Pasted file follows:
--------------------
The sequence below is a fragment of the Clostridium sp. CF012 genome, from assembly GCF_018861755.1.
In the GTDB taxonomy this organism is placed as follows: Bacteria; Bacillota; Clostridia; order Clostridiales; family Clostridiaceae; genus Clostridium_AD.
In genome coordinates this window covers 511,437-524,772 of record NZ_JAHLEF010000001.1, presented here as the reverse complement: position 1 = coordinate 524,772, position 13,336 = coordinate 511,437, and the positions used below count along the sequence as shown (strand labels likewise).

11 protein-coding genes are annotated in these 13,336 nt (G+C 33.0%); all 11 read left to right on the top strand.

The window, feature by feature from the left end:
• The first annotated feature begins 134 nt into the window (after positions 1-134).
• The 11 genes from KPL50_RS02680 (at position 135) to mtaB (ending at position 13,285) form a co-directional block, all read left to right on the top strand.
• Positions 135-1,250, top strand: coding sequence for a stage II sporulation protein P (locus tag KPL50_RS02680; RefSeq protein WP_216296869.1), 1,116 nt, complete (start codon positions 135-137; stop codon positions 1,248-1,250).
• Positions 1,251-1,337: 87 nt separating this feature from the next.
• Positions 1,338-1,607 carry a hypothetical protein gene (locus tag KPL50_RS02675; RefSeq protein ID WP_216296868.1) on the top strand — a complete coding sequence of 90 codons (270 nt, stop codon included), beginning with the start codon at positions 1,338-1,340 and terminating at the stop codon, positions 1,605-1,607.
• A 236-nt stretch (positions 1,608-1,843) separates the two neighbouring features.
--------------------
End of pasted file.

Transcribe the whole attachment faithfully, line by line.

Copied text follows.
The sequence below is a fragment of the Clostridium sp. CF012 genome, from assembly GCF_018861755.1.
In the GTDB taxonomy this organism is placed as follows: Bacteria; Bacillota; Clostridia; order Clostridiales; family Clostridiaceae; genus Clostridium_AD.
In genome coordinates this window covers 511,437-524,772 of record NZ_JAHLEF010000001.1, presented here as the reverse complement: position 1 = coordinate 524,772, position 13,336 = coordinate 511,437, and the positions used below count along the sequence as shown (strand labels likewise).

11 protein-coding genes are annotated in these 13,336 nt (G+C 33.0%); all 11 read left to right on the top strand.

The window, feature by feature from the left end:
• The first annotated feature begins 134 nt into the window (after positions 1-134).
• The 11 genes from KPL50_RS02680 (at position 135) to mtaB (ending at position 13,285) form a co-directional block, all read left to right on the top strand.
• Positions 135-1,250, top strand: coding sequence for a stage II sporulation protein P (locus tag KPL50_RS02680; RefSeq protein WP_216296869.1), 1,116 nt, complete (start codon positions 135-137; stop codon positions 1,248-1,250).
• Positions 1,251-1,337: 87 nt separating this feature from the next.
• Positions 1,338-1,607 carry a hypothetical protein gene (locus tag KPL50_RS02675; RefSeq protein ID WP_216296868.1) on the top strand — a complete coding sequence of 90 codons (270 nt, stop codon included), beginning with the start codon at positions 1,338-1,340 and terminating at the stop codon, positions 1,605-1,607.
• A 236-nt stretch (positions 1,608-1,843) separates the two neighbouring features.